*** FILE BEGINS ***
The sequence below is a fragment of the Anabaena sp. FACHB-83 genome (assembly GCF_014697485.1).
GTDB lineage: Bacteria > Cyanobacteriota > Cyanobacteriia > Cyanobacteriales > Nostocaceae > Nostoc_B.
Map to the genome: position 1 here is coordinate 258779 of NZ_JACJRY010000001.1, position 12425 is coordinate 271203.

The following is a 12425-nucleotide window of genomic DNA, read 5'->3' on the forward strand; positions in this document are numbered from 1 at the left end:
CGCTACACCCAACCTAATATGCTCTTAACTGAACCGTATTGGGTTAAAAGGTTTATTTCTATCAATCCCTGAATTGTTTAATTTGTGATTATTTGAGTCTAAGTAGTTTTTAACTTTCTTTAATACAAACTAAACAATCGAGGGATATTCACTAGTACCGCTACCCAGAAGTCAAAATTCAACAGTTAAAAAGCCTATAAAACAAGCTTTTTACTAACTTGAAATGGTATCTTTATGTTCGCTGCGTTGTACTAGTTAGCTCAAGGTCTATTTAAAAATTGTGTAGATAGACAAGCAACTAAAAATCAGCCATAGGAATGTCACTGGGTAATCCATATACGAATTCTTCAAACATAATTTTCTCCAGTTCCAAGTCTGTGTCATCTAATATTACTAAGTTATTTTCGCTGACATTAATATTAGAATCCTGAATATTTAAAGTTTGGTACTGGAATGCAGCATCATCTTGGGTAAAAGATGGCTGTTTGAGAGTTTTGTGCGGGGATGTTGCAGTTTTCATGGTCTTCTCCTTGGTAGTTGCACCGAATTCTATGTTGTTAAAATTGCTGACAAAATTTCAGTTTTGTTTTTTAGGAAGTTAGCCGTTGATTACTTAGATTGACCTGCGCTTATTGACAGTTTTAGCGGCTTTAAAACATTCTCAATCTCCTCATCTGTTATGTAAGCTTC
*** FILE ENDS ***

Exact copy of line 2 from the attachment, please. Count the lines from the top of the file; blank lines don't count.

GTDB lineage: Bacteria > Cyanobacteriota > Cyanobacteriia > Cyanobacteriales > Nostocaceae > Nostoc_B.